“I need to go to the girls’ room,” I told my teacher.

And that’s where Margaret was, all right: curled up under the sink with her head on her knees.

“Margaret!” I gasped. “You’re sitting on the floor!”

Margaret hitched herself over to the side a little so I could see: she’d placed a germ-protective layer of paper towels under her.

“Still,” I said. “What’s the matter?”

Margaret pressed her head down harder into her knees, which were all shiny with tears. She pointed up. Lying on the sink, next to a pair of Do-Not-Remove-from-the-Art-Room scissors, was a chunk of straight brown hair.


“Come out, Margaret,” I said. “Let me see.”

Margaret shook her head. “I’m not coming out until it’s grown back.”

“Well, I think I see a germ crawling up your dress.”

Margaret jumped out from under the sink.

She looked at herself in the mirror and began to cry again. “I got glue in my hair,” she sobbed. “I was just trying to cut it out.…”

Margaret’s hair was halfway-down-her-back long. It was hard not to notice that the whole part over her left ear was missing.

“Maybe if we evened up a chunk over your right ear…” I suggested.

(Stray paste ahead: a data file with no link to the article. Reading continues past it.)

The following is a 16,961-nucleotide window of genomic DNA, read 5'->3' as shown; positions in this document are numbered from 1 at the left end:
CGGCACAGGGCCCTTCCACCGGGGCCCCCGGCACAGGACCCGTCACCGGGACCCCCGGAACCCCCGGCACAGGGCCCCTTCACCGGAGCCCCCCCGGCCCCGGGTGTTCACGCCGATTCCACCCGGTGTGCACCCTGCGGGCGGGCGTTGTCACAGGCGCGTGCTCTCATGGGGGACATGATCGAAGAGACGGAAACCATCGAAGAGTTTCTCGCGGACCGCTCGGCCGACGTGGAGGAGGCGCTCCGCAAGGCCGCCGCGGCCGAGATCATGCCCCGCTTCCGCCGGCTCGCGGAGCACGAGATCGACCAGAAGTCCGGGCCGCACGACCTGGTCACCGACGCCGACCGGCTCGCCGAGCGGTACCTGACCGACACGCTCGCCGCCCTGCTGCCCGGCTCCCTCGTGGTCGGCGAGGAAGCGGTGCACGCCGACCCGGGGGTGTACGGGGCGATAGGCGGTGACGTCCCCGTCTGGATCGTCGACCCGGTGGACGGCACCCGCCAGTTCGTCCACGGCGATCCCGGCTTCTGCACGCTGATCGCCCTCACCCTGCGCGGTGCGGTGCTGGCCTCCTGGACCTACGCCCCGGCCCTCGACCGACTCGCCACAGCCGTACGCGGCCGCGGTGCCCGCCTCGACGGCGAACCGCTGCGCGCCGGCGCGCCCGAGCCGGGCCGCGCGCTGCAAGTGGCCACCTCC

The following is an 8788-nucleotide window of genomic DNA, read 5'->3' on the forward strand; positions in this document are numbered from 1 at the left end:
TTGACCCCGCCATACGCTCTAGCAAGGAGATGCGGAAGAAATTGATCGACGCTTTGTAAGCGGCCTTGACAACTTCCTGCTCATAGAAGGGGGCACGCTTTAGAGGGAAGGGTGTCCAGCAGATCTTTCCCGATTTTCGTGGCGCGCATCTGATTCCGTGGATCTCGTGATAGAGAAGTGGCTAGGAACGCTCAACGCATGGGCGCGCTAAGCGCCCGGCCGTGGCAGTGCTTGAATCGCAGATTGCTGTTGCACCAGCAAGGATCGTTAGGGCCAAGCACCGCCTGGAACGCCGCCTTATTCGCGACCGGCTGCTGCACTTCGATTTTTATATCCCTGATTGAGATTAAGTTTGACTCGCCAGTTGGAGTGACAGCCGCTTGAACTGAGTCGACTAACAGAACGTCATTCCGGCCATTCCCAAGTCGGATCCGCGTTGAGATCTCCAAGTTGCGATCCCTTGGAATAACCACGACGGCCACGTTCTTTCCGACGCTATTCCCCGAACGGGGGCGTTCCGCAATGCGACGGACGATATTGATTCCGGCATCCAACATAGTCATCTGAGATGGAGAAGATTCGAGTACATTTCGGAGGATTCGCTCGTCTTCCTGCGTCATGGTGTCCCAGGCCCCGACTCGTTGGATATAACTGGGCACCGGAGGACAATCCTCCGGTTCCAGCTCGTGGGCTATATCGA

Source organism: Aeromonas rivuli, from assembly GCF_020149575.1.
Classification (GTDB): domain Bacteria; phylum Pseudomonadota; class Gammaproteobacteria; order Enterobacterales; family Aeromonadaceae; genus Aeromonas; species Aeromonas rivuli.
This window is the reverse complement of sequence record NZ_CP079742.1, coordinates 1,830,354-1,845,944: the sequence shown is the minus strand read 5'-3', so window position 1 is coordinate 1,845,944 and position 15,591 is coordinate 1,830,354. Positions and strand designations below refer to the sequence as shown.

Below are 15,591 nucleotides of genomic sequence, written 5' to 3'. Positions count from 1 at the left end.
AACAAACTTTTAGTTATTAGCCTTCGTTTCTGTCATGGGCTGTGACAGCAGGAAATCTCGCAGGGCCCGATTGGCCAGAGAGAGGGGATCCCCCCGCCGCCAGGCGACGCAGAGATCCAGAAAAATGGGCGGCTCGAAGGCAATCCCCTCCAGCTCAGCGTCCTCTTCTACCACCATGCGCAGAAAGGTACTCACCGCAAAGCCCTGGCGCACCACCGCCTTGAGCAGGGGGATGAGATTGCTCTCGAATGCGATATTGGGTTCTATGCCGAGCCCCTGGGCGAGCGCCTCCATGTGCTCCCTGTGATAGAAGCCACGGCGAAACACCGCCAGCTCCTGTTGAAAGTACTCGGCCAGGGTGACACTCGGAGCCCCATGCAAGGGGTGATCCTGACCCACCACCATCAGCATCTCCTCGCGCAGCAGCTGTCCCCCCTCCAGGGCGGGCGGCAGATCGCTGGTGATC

Margaret wiped her eyes dry and nodded. She handed me the scissors.

I cut. We looked back in the mirror.

“It’s like bangs.” I tried to cheer her up. “Sort of.”

“Except bangs are in your front hair, not the sides,” Margaret reminded me. Then she took a deep sigh, picked up the scissors, and cut off all the hair over her forehead.

Now the front half of her hair was all chopped off and the back half was long and straight and shiny.

“Not so good,” Margaret said, looking in the mirror.

“Not so good,” I agreed.

We looked at her not-so-good hair in the mirror for a really, really long time without saying anything, which is very hard for me. Then Margaret’s bottom lip began to shiver and her eyes filled up with tear-balls again. She handed the scissors back to me, and then she closed her eyes and turned around.

“All of it?” I asked.

“All of it.”

So I did. Which is not exactly easy with those plastic art scissors, let me tell you. And just as I was finishing, the art teacher came in looking for us.

“Clementine!” she shouted. “What are you doing?”

And then Margaret went all historical, and the art teacher went all historical, and nobody could think of anything to do except the regular thing, which is: send me to the principal’s office.